Collective culmination, each quartet member distinguishes himself on the title track. This collaboration involves Thompson’s thick rim shots and bass drum pumps; Workman’s doubled picking and carefully measured strokes; Clark’s cross-pulsed riffs which work up to sharp and kinetic chording; as well as González’s plunger riffs and undulating mellow timbres. Before the finale of downward shifting piano arpeggios mixed with flowing bass strokes, the trumpeter fires off triple-tongued, tremolo tones backed by the drummer’s opposite sticking and cymbal snapping.

Quixotically more atonal, yet more obviously wedded to the tradition, Songs of Early Autumn subtly bows to the song form as Energy Music. “Loft”, the very first tune, for instance, may balance on sharpened reed bites, screams and honks from Shanko; rebounds and ratamascus from Gray; and triple-tongued connections from the trumpeter, but González also manages to repeatedly work a few quotes from “April in Paris” into his solos.

In a similar fashion “Those Who Came Before” – how’s that title for a clue as to the musicians’ sentiments? – includes a hint of Spanish melancholy in the midst of Morris’ solo. Expanding verbal yodeling with mocking cries and dense reed-biting from his tenor saxophone, earlier on Shanko harmonizes his reed phrasing with smooth, grace notes from the trumpeter. When the tonal centre shifts to ragged-and-rough contrapuntal horn blowing during the instant composition’s mid-section, the two echo one another’s cries on top of triple-stopping from the bassist plus cymbal cracks from Gray. Moving into the home stretch, the piece is divided between double-stopped, bent and strummed notes from Morris and echoing flutters from both horns. The rubato and rococo concordance worked up by the saxophonist and trumpeter finds Shanko growls and flutter-tonguing paying homage to Albert Ayler, while González’s capillary narrative is more technically sophisticated than anything played by Donald Ayler.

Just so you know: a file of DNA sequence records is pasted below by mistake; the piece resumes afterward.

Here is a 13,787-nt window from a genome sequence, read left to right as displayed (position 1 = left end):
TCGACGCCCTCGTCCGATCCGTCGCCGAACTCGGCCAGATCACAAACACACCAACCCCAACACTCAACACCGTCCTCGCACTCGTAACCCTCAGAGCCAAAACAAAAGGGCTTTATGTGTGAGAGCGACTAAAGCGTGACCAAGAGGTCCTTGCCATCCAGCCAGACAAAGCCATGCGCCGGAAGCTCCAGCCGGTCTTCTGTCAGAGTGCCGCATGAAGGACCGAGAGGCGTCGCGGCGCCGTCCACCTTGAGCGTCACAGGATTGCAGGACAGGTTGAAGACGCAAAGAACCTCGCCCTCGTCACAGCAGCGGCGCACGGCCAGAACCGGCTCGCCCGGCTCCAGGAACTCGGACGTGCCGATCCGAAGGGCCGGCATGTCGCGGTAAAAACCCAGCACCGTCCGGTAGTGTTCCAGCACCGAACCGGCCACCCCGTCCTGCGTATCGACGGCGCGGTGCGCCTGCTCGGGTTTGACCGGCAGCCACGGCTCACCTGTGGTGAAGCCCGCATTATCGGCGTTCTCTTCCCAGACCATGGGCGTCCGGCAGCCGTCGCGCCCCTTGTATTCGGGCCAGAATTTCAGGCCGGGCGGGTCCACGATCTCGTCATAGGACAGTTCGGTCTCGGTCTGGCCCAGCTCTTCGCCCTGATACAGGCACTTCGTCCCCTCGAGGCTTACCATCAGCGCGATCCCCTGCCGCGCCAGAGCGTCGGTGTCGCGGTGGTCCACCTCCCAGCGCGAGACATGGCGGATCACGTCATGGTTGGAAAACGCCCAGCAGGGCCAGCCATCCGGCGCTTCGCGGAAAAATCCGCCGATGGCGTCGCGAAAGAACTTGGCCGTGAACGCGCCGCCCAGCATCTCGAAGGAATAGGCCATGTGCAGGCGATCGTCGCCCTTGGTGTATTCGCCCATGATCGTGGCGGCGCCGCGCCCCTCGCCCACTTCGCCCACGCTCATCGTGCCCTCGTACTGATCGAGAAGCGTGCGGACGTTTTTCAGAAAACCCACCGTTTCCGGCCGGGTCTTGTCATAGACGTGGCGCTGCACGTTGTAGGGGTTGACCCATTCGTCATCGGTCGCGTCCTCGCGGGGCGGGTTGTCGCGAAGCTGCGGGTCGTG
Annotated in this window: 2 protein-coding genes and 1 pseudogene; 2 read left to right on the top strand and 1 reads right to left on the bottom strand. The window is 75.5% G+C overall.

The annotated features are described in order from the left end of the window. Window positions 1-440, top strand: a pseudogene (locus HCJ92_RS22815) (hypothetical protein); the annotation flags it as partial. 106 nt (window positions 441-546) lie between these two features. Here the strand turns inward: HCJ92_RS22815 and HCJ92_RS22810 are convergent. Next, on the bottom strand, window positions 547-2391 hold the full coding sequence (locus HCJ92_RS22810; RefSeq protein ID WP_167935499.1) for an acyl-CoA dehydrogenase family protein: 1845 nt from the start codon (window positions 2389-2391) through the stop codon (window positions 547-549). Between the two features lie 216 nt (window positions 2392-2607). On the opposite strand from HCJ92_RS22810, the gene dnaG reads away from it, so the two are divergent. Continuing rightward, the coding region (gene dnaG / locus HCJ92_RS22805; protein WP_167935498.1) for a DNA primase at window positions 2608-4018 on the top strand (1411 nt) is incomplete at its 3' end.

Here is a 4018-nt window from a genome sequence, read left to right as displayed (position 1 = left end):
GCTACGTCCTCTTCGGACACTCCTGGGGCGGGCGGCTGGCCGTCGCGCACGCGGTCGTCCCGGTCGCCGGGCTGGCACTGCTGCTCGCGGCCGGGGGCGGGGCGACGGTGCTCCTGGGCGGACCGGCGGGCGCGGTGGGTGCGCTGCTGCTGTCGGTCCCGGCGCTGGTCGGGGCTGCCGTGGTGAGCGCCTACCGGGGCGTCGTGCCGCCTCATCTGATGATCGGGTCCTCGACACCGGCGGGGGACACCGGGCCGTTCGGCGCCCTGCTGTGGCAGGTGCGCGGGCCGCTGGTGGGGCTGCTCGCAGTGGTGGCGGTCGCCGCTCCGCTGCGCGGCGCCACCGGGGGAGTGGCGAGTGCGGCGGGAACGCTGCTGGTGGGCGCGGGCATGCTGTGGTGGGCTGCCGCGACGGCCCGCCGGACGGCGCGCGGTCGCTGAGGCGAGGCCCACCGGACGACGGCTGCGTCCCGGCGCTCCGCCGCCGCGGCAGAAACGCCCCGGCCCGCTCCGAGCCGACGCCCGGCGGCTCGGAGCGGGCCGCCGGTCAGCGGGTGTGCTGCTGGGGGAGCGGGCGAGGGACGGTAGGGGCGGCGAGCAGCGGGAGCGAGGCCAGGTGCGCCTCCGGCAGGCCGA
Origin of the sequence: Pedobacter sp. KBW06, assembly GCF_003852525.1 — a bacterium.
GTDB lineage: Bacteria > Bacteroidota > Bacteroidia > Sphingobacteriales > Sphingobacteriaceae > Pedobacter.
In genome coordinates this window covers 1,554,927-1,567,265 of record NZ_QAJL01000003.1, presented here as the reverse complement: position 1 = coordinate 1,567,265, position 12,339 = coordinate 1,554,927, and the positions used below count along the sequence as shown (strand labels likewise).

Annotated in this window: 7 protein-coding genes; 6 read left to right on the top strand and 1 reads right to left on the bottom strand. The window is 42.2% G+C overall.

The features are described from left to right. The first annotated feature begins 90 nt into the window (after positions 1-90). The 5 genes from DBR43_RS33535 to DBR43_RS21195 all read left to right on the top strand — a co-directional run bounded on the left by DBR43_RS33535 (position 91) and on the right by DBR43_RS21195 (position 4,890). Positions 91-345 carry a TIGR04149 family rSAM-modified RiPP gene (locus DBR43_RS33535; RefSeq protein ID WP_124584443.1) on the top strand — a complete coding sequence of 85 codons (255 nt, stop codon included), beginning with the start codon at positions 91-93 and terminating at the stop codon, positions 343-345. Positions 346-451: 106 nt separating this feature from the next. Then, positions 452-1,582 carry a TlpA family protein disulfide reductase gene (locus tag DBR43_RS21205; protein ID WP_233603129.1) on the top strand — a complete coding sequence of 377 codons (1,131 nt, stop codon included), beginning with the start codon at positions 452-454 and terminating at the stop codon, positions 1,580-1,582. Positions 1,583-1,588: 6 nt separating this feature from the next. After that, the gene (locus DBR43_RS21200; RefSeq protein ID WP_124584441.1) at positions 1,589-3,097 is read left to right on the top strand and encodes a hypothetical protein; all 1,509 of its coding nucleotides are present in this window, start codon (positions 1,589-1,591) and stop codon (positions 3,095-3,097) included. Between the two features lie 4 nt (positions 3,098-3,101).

Shanko’s frequent reaffirmations of Ayler’s influence throughout are tempered by his chromatic forays into perpendicular Latinesque runs – encouraged by rough tonguing from the trumpeter as on “Bush Medicine”. Completing the improvisations so that the tune ends up being more variations then theme Gray’s snare strokes and cross-sticking precede surging flutters from the trumpeter before the saxman snorts the head one final time. “Lamentation” is a group improv that slides from mellow to mercurial as González’s whinnies and tongue slaps and Shanko’s wiggles and slurs. After the horns circle each other concentrically they attain harmonic unison.

González’s more frequent forays away from his home base are beginning to produce a series of memorable collaborations with other players. On the evidence here, add two more dates to that collection.

— Ken Waxman

Track Listing: Songs: 1. Loft 2. Acceleration 3. Bush Medicine 4. Idolo 5. In Tallation 6. Lamentation 7. Those Who Came Before 8. Loyalty

Personnel: Songs: Dennis González (C trumpet); Timo Shanko (tenor saxophone); Joe Morris (bass) and Luther Gray (drums)

Track Listing: Matter: 1. Alzar La Mano 2. Interlude: Untitled 3. Arbyrd Lumenal 4. Interlude: Fuzzy's Adventure 5. A Matter of Blood 6. Anthem for the Moment 7. Interlude: 30 December 8. Chant de la Fée

Personnel: Matter: Dennis González (C trumpet and B cornet); Curtis Clark (piano); Reggie Workman (bass) and Michael T. A. Thompson (drums)